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Cancer Res. 2016 Jul 1;76(13):3884-94. doi: 10.1158/0008-5472.CAN-15-1524. Epub 2016 May 9.

Renalase Expression by Melanoma and Tumor-Associated Macrophages Promotes Tumor Growth through a STAT3-Mediated Mechanism.

Author information

1
Department of Medicine, Yale University, New Haven, Connecticut. Yale School of Medicine, Yale University, New Haven, Connecticut. University of Connecticut, Farmington, Connecticut.
2
Department of Medicine, Yale University, New Haven, Connecticut. Yale School of Medicine, Yale University, New Haven, Connecticut.
3
Department of Medicine, Yale University, New Haven, Connecticut. Yale School of Medicine, Yale University, New Haven, Connecticut. VA Connecticut Health Care System, Yale University, New Haven, Connecticut.
4
Department of Medicine, Yale University, New Haven, Connecticut. VA Connecticut Health Care System, Yale University, New Haven, Connecticut.
5
Department of Medical Oncology, Yale University, New Haven, Connecticut. Yale School of Medicine, Yale University, New Haven, Connecticut.
6
Yale School of Medicine, Yale University, New Haven, Connecticut. VA Connecticut Health Care System, Yale University, New Haven, Connecticut. Department of Surgery, Yale University, New Haven, Connecticut.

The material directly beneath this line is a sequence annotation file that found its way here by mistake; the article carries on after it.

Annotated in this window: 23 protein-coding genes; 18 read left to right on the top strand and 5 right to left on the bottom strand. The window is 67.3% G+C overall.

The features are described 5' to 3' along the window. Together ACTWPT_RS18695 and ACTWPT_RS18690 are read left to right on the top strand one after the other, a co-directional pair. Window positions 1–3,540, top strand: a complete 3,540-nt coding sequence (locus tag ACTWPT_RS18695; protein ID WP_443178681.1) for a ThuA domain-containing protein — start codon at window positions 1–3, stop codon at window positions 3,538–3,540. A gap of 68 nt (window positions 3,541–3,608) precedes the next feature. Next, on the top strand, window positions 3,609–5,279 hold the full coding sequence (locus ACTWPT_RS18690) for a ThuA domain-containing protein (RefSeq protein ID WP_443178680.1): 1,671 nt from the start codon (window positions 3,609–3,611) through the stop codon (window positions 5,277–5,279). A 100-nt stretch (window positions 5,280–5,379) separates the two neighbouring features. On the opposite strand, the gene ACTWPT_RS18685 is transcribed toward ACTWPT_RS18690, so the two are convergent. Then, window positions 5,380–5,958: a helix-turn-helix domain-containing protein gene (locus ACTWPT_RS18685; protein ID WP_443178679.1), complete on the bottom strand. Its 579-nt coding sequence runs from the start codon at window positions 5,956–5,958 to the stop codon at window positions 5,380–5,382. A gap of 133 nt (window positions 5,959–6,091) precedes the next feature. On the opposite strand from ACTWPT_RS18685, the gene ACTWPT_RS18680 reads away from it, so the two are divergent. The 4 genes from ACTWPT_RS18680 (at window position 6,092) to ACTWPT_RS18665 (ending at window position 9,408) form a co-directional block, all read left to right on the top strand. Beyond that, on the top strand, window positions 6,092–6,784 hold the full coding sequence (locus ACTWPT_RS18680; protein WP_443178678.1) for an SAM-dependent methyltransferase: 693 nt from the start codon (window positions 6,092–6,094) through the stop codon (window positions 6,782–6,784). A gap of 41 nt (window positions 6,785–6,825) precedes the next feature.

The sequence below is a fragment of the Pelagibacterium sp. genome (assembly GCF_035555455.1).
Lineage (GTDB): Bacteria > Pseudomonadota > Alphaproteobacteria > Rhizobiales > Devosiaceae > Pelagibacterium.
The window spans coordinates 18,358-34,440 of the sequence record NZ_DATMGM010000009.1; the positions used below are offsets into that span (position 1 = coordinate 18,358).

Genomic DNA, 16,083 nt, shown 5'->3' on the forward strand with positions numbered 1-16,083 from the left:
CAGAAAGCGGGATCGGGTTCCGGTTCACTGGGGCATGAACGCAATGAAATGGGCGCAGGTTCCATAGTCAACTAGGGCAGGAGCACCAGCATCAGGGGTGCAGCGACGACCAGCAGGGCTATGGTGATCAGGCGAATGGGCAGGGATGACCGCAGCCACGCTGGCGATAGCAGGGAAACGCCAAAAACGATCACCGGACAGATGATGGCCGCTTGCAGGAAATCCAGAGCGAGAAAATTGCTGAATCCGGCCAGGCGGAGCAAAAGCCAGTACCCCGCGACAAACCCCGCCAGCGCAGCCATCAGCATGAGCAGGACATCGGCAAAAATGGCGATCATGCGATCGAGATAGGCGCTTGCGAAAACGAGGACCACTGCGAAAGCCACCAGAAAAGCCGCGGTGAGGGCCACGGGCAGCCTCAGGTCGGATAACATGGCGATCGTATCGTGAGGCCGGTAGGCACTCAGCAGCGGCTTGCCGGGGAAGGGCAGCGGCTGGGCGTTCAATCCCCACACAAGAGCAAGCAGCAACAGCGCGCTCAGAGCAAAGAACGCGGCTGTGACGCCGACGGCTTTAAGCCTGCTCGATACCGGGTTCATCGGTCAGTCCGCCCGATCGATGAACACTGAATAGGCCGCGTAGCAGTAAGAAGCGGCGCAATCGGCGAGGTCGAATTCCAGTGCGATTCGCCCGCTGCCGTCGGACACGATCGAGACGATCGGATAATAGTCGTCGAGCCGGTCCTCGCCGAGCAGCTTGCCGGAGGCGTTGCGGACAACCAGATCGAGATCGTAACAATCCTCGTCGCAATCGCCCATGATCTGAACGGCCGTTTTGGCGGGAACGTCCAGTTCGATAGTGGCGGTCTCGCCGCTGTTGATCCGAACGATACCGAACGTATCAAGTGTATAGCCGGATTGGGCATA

7
Department of Medicine, Yale University, New Haven, Connecticut. Yale School of Medicine, Yale University, New Haven, Connecticut. VA Connecticut Health Care System, Yale University, New Haven, Connecticut. gary.desir@yale.edu.

Abstract

To sustain their proliferation, cancer cells overcome negative-acting signals that restrain their growth and promote senescence and cell death. Renalase (RNLS) is a secreted flavoprotein that functions as a survival factor after ischemic and toxic injury, signaling through the plasma calcium channel PMCA4b to activate the PI3K/AKT and MAPK pathways. We show that RNLS expression is increased markedly in primary melanomas and CD163(+) tumor-associated macrophages (TAM). In clinical specimens, RNLS expression in the tumor correlated inversely with disease-specific survival, suggesting a pathogenic role for RNLS. Attenuation of RNLS by RNAi, blocking antibodies, or an RNLS-derived inhibitory peptide decreased melanoma cell survival, and anti-RNLS therapy blocked tumor growth in vivo in murine xenograft assays. Mechanistic investigations showed that increased apoptosis in tumor cells was temporally related to p38 MAPK-mediated Bax activation and that increased cell growth arrest was associated with elevated expression of the cell-cycle inhibitor p21. Overall, our results established a role for the secreted flavoprotein RNLS in promoting melanoma cell growth and CD163(+) TAM in the tumor microenvironment, with potential therapeutic implications for the management of melanoma. Cancer Res; 76(13); 3884-94.

PMID:
27197188
PMCID:
PMC5031238
DOI:
10.1158/0008-5472.CAN-15-1524
[Indexed for MEDLINE]
Free PMC Article

Conflict of interest statement

G Desir is a named inventor on several issued patents related to the discovery and therapeutic use of renalase. Renalase is licensed to Bessor Pharma, and G Desir holds an equity position in Bessor and its subsidiary Personal Therapeutics.

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